Syrian Armed Forces
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The Syrian Armed Forces ((アラビア語:القوات المسلحة العربية السورية)) are the military forces of Syria. They consist of the Syrian Arab Army, Syrian Arab Navy, Syrian Arab Air Force, Syrian Arab Air Defense Force, and several paramilitary forces. According to the Syrian constitution, the President of Syria is the Commander-in-Chief of the Armed Forces.
The military is a conscripted force; males serve in the military upon reaching the age of 18, but there are many women in Syrian armed forces.〔(【引用サイトリンク】url=http://www.globalsecurity.org/military/world/syria/overview.htm )〕 Since the Syrian Civil War, the enlisted members of the Syrian military have dropped by over half from a pre-civil war figure of 325,000 to 150,000 soldiers in the army in December 2014, due to casualties, desertions and draft dodging,〔 reaching between 178,000 and 220,000 soldiers in the army,〔Daily Star 23 sept 2014〕 in addition to 80,000 to 100,000 irregular forces.〔List of armed groups in the Syrian Civil War〕
Before the start of the Syrian Civil War, the obligatory military service period was being decreased over time. In 2005, it was reduced from two and a half years to two years, in 2008 to 21 months and in 2011 to year and a half. Since the Syrian Civil War the Syrian government has reportedly engaged in arrest campaigns and enacted new regulations, with even citizens who have completed mandatory conscription being called up for reserve duty.〔
The French Mandate volunteer force, which would later become the Syrian army, was established in 1920 with the threat of Syrian−Arab nationalism in mind. Although the unit's officers were originally all French, it was, in effect, the first indigenous modern Syrian army. In 1925, this force was expanded and designated as the Special Troops of the Levant (Troupes Spéciales du Levant). In 1941, during World War II, the Army of the Levant participated in a futile resistance to the British and Free French invasion that ousted the Vichy French from Syria during the Syria–Lebanon Campaign. After the Allies takeover, the army came under the control of the Free French and was designated the Levantine Forces (Troupes du Levant).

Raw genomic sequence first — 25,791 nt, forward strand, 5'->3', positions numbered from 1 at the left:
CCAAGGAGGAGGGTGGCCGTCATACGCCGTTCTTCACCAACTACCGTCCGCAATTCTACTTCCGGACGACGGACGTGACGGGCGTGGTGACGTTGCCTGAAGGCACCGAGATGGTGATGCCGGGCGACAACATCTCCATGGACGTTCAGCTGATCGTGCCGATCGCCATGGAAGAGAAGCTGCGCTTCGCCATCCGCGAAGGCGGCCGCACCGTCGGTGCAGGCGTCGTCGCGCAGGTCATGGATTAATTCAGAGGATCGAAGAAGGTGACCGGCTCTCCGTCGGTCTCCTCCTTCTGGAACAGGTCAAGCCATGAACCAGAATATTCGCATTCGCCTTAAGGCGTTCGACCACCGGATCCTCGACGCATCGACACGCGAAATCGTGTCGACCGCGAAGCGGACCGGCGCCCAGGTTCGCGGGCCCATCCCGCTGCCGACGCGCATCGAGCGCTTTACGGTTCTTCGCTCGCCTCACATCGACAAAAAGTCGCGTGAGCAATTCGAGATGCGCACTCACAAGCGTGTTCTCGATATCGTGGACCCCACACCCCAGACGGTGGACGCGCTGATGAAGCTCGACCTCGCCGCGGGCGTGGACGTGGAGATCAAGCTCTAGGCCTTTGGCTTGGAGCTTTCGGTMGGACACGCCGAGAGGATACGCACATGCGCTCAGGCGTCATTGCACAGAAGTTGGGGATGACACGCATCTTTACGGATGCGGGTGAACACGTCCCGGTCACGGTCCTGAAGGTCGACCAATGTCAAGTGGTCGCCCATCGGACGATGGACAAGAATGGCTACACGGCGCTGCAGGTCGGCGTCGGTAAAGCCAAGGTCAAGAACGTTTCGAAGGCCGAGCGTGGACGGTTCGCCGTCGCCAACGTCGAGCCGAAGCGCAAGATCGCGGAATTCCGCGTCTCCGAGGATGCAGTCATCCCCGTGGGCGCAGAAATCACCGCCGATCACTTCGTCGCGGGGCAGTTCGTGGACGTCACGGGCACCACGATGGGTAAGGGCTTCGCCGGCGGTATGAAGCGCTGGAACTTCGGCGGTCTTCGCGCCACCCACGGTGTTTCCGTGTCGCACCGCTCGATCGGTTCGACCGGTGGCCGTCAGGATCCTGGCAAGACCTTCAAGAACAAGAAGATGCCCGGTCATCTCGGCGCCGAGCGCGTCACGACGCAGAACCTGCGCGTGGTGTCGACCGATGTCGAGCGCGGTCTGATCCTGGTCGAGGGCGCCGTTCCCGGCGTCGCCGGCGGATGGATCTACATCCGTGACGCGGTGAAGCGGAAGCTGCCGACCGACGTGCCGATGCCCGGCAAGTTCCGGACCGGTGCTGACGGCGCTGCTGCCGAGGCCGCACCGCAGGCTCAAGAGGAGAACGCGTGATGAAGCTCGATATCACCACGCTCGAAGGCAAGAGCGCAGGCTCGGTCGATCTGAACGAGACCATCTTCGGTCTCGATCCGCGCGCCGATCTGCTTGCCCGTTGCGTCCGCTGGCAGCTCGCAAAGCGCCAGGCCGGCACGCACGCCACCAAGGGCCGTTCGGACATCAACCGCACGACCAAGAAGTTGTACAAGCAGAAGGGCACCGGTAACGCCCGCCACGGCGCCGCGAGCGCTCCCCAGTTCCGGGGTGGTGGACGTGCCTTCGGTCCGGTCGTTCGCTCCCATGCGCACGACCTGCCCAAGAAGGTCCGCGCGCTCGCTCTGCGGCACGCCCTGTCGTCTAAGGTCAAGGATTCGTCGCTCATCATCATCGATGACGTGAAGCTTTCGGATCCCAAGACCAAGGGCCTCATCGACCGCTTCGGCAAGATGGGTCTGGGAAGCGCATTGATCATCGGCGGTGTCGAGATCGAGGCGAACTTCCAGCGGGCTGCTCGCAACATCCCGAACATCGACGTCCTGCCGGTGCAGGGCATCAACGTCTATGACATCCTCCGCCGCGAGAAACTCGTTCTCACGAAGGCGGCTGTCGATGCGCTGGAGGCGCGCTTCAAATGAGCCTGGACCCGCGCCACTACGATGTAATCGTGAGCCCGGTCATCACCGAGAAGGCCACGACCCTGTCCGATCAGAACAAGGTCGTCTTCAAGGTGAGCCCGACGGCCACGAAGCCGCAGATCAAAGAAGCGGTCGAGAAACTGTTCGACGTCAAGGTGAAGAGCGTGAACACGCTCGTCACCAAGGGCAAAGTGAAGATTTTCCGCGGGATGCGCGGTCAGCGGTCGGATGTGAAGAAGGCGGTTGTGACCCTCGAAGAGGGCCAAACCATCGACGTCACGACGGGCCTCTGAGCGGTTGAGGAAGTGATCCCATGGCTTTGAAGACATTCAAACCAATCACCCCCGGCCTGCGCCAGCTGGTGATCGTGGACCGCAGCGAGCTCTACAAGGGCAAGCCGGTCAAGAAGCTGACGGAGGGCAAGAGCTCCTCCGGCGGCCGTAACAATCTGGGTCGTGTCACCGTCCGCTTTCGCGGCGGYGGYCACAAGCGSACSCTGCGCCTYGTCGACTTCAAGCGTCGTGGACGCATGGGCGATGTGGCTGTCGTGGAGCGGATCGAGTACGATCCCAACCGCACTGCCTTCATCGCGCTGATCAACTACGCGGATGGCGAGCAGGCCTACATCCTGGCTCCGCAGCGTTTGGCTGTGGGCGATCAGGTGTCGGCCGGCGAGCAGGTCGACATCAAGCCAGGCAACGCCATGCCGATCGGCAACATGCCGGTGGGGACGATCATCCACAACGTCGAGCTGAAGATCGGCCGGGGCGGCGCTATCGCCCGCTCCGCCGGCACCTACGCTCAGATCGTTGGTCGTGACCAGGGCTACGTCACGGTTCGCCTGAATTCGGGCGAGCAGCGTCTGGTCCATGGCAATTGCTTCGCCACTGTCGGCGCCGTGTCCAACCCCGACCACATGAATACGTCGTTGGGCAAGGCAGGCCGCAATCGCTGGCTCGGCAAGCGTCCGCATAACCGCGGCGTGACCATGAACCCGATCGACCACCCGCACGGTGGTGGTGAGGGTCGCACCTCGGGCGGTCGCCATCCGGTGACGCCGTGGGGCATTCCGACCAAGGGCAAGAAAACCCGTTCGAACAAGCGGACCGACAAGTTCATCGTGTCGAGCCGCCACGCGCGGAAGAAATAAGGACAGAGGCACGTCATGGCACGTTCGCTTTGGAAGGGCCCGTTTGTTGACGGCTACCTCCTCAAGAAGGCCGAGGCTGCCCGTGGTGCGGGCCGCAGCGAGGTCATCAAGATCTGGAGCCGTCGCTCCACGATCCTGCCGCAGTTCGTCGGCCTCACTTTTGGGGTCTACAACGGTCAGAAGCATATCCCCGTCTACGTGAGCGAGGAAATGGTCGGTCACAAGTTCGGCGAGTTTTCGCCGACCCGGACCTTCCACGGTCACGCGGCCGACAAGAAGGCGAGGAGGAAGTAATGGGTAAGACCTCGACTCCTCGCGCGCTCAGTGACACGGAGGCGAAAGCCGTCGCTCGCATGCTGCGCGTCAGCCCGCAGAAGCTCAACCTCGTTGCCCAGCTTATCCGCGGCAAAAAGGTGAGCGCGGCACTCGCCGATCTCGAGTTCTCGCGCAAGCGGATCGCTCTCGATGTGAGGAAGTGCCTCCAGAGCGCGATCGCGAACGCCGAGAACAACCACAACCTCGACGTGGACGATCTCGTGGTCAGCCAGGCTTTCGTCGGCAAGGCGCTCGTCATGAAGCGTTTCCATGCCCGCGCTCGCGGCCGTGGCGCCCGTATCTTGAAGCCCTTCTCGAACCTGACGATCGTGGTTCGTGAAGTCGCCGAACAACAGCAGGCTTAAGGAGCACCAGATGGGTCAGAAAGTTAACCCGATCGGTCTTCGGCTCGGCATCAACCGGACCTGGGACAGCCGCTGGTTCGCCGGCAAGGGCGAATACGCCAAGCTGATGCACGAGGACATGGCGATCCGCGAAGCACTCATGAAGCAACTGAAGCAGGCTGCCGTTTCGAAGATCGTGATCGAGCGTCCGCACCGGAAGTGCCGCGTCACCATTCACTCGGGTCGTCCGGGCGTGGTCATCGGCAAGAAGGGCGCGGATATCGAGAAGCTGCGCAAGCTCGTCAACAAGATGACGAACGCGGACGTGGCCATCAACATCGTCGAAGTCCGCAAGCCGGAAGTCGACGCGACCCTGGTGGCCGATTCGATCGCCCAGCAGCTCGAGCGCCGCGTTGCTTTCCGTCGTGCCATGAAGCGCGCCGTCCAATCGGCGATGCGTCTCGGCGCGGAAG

French Mandate authorities maintained a gendarmerie to police Syria's vast rural areas. This paramilitary force was used to combat criminals and political foes of the Mandate government. As with the Levantine Special Troops, French officers held the top posts, but as Syrian independence approached, the ranks below major were gradually filled by Syrian officers who had graduated from the Homs Military Academy, which had been established by the French during the 1930s. In 1938, the Troupes Spéciales numbered around 10,000 men and 306 officers (of whom 88 were French, mainly in the higher ranks). A majority of the Syrian troops were of rural background and minority ethnic origin, mainly Alawis, Druzes, Kurds, and Circassians. By the end of 1945, the army numbered about 5,000 and the gendarmerie some 3,500. In April 1946, the last French officers were forced to leave Syria due to sustained resistance offensives; the Levantine Forces then became the regular armed forces of the newly independent state and grew rapidly to about 12,000 by the time of the 1948 Arab−Israeli War, the first of four Arab−Israeli wars between 1948 and 1986.
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